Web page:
3. Bindings and C++ add-ons: When reading about Node, you see that V8 is written in C++, Libuv is written in C, and so on. Basically, all the modules are either written in C or C++, since these languages are so good and fast in dealing with low-level tasks and using OS API. But how is it possible that the Javascript code on the upper layers can use code that is written in other languages? This is what bindings do. They act as the glue between the two layers, so Node can smoothly use low-level code written in C or C++. So, what should we do if we want to add a C++ module on our own? We implement the module in C++ first and then write the binding code for that. This code that we write is called an add-on. More information can be found here.
  4. Node’s dependencies: This layer represents the low-level libraries that Node uses. The biggest dependencies are Google’s V8 engine and Libuv. Other libraries include OpenSSL (for SSL, TLS, and other basic cryptographic functions), HTTP-parser (for parsing HTTP requests and responses), C-Ares (for asynchronous DNS requests), and Zlib (for fast compression and decompression).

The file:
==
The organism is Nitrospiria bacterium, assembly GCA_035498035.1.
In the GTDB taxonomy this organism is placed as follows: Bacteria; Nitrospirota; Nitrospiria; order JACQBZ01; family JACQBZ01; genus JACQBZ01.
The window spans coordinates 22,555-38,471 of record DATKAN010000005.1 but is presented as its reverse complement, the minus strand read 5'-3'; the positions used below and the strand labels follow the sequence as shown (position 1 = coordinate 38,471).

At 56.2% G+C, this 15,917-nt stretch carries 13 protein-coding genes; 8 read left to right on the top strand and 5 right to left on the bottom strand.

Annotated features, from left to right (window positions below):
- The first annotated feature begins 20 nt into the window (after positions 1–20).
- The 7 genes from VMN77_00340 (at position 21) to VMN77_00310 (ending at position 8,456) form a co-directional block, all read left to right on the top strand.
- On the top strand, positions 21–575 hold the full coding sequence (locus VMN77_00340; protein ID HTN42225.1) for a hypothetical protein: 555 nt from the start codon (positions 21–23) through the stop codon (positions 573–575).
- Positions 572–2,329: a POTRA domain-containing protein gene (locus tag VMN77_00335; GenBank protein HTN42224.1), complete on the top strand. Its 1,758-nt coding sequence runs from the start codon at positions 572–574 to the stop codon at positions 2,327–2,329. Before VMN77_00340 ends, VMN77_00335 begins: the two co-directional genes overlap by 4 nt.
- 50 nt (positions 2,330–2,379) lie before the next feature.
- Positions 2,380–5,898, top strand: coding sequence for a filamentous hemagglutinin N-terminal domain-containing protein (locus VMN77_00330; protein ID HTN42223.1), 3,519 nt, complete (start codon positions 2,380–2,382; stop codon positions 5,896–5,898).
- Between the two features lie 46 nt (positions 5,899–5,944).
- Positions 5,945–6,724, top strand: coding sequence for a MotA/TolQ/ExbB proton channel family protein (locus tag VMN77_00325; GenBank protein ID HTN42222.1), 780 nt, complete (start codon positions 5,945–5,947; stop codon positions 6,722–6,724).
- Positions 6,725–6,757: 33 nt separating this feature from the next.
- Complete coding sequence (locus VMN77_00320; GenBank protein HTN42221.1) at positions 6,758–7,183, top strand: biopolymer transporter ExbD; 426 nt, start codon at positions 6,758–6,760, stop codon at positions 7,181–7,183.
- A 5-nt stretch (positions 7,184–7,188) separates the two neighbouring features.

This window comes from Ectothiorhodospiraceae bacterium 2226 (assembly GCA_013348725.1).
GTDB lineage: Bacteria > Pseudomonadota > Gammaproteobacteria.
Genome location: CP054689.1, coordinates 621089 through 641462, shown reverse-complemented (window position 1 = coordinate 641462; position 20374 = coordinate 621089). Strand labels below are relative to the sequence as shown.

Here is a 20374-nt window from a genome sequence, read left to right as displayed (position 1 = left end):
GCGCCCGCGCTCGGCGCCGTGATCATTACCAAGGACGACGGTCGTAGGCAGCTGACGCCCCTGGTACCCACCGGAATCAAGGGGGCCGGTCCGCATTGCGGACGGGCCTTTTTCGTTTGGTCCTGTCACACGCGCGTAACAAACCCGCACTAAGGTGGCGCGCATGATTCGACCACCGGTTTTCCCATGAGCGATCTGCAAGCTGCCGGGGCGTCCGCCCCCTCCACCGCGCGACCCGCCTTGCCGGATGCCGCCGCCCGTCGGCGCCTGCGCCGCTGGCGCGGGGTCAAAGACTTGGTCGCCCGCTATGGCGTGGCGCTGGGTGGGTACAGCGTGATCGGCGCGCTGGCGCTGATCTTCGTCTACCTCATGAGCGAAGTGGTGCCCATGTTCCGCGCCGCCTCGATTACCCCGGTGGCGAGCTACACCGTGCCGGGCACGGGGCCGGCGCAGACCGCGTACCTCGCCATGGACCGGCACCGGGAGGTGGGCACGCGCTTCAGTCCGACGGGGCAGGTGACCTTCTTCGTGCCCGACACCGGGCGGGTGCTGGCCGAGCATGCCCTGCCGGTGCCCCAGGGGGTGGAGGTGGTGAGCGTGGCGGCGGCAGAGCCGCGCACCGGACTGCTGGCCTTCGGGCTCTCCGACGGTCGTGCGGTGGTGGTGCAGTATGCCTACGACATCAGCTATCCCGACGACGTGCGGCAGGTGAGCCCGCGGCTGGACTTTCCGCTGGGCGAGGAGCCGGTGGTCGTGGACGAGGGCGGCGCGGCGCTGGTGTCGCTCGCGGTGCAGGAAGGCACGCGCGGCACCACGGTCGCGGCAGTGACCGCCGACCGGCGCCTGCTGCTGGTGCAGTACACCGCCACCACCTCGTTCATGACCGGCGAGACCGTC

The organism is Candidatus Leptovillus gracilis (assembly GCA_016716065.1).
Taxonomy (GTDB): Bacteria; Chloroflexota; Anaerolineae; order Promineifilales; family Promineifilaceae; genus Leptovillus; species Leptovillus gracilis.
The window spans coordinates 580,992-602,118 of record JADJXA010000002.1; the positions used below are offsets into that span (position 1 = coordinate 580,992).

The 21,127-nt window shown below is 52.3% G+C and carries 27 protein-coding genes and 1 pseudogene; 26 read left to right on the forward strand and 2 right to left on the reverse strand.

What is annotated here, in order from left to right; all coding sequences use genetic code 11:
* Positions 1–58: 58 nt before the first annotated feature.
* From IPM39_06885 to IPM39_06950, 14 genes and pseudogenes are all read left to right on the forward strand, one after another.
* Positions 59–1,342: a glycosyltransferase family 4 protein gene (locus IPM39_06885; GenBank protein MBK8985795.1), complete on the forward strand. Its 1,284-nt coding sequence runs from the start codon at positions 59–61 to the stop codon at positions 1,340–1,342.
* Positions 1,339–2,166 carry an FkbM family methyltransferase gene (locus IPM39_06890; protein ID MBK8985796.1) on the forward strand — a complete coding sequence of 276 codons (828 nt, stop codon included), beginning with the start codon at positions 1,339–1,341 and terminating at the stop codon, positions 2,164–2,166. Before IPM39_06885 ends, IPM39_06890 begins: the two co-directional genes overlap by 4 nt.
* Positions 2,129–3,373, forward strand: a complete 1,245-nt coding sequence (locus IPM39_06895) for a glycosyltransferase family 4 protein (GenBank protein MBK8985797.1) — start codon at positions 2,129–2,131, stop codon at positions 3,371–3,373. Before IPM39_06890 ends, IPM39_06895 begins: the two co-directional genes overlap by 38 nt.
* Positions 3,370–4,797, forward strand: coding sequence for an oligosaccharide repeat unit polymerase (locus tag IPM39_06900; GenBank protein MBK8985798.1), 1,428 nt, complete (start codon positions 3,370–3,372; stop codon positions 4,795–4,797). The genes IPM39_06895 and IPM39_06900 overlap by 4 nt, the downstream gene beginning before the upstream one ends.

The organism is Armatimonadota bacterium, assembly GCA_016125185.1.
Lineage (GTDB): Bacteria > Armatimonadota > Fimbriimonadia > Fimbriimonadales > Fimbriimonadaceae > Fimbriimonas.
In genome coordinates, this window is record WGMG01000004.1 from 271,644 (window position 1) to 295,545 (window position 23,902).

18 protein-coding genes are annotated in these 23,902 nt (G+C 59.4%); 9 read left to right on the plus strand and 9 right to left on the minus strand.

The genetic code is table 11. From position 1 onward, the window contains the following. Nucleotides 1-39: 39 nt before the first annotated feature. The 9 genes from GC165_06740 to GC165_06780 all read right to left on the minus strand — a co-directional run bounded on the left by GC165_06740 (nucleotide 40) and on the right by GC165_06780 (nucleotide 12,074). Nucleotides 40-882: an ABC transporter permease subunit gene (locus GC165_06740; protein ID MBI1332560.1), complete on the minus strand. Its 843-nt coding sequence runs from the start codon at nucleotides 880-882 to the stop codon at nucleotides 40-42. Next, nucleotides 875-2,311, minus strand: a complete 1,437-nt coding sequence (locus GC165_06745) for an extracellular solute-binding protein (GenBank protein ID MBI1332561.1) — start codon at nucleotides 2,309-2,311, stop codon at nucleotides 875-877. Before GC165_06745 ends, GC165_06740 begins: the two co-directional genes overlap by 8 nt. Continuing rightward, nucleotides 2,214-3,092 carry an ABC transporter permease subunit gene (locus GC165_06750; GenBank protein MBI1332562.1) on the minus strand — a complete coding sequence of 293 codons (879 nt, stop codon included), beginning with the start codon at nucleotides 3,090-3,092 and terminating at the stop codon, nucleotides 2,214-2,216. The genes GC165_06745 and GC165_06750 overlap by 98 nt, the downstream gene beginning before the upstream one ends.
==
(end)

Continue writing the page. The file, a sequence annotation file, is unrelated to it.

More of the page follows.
5. Operating system: This is the lowest level that represents the OS API (system calls), which are used by the libraries mentioned above. Since OS-es are different, the libraries include implementations for both Windows and Unix variations, which make Node platform-independent.

A few words about V8 and Libuv

Libuv is a library written in C that is used to abstract non-blocking I/O operations. It offers the following features:

  • The event loop
  • Asynchronous TCP and UDP sockets
  • Asynchronous DNS resolution
  • Asynchronous file and file system operations
  • Thread pool
  • Child processes
  • High-resolution clock
  • Threading and synchronization primitives
  • Polling
  • Streaming
  • Pipes

V8 is the library that provides Node.js with a Javascript engine. It is a JIT (Just-in-time) compiler, which means that it switches between compiling and running blocks of code continuously. The advantage of alternating between compiling and running is that it can collect information while running the code and based on the data received, it can speculate what will happen in the future. Those speculations are useful for compiling better code.

If you want to learn more about Node.js, I recommend the following links: